When Artificial Intelligence Treats You: Any Responsibility (s)?

Whether robotic surgeons or establishing algorithm diagnostics, artificial intelligence has enabled the emergence of a new paradigm in the traditional patient-doctor relationship. An artificial intelligence based on algorithms such as Deep Mind or IBM Watson, capable of evaluating patient clinical data to offer more appropriate treatment options than current practice, can now support or oppose conventional medical diagnoses. Previously, when it was easy to diagnose the injured patient or to identify the person responsible for the prescribed treatment with whom to contact, this concept has actually become more complicated with the use of artificial intelligence in medical diagnosis.

The emergence of mechanisms such as machine learning, a process by which robots learn from the data they receive, and even deep learning, which gives robots a “neural” system similar to humans, allows robotics to autonomously mimic decisions. Matters of intellectual power. Thus, considering now that other actors, outside of the medical profession, and such robots themselves can cause harm, as opposed to the meaning of Asimov’s first law *, opens up a new field of reflection around a redefining medical responsibility.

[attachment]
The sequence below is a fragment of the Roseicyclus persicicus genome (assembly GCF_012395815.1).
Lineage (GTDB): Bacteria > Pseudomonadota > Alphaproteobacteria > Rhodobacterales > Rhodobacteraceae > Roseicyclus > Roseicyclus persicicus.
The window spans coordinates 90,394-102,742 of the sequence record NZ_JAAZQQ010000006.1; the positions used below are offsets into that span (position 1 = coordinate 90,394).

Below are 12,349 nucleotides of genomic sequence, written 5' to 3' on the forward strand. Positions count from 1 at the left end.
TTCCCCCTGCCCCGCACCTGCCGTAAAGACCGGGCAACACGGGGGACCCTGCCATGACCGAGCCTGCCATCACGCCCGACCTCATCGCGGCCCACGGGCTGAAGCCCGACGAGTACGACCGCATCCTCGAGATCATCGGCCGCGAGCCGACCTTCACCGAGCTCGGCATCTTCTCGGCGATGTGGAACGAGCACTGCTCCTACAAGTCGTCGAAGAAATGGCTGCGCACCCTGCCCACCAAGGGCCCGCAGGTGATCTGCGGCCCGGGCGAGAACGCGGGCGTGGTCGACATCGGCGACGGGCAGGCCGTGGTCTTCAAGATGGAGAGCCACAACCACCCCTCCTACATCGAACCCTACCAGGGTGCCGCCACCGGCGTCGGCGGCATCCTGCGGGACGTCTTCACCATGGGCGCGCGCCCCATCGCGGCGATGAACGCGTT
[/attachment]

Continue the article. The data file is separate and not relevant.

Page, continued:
The purpose of this article is to present some thoughts on the responsibilities associated with the practice of medicine by “intelligent” robots. He concentrates on tort obligations, as well as French and European regulations. Only in a completely autonomous way will damage caused by the robot be considered excluding the fault of the doctor or any other actor.

Current French legal system: “traditional” tort liability

Liability for medical malpractice is subject to torture law. In this way, the patient may seek compensation from doctors, medical institutions, pharmaceutical companies or manufacturers for damages caused by wrong and unjust actions.

It should be noted that there is a legal vacuum for autonomous robots in France. European resolutions are not applicable regulations, only the recommendation and draft definition for the moment “intelligent robot”. So the robot is considered an object just like a pen. The closest liability to our framework is the custody liability provided in Article 1243 of the Civil Code. This article specifies that in principle the owner is considered the guardian of the thing and therefore will be responsible for the damage caused by it. So the owner of the robot can be blamed on the doctor on the basis of his custody.

Liability also applies to defective products provided for compliance with Article 1245 and the Civil Code, but is limited to manufacturers and designers, not physicians.

According to Mark Chinen (3), a professor at the Seattle University School of Law, one of the problems with integrating artificial intelligence with current civic accountability regimes is its ascending autonomy. Robotics has indeed reached a level of independence whose boundaries are constantly being pushed back. As the artificial intelligence system gains autonomy, other actors, such as doctors, medical institutions, system designers or software developers, gradually lose control of the autonomous object, thus complicating the assignment of responsibilities.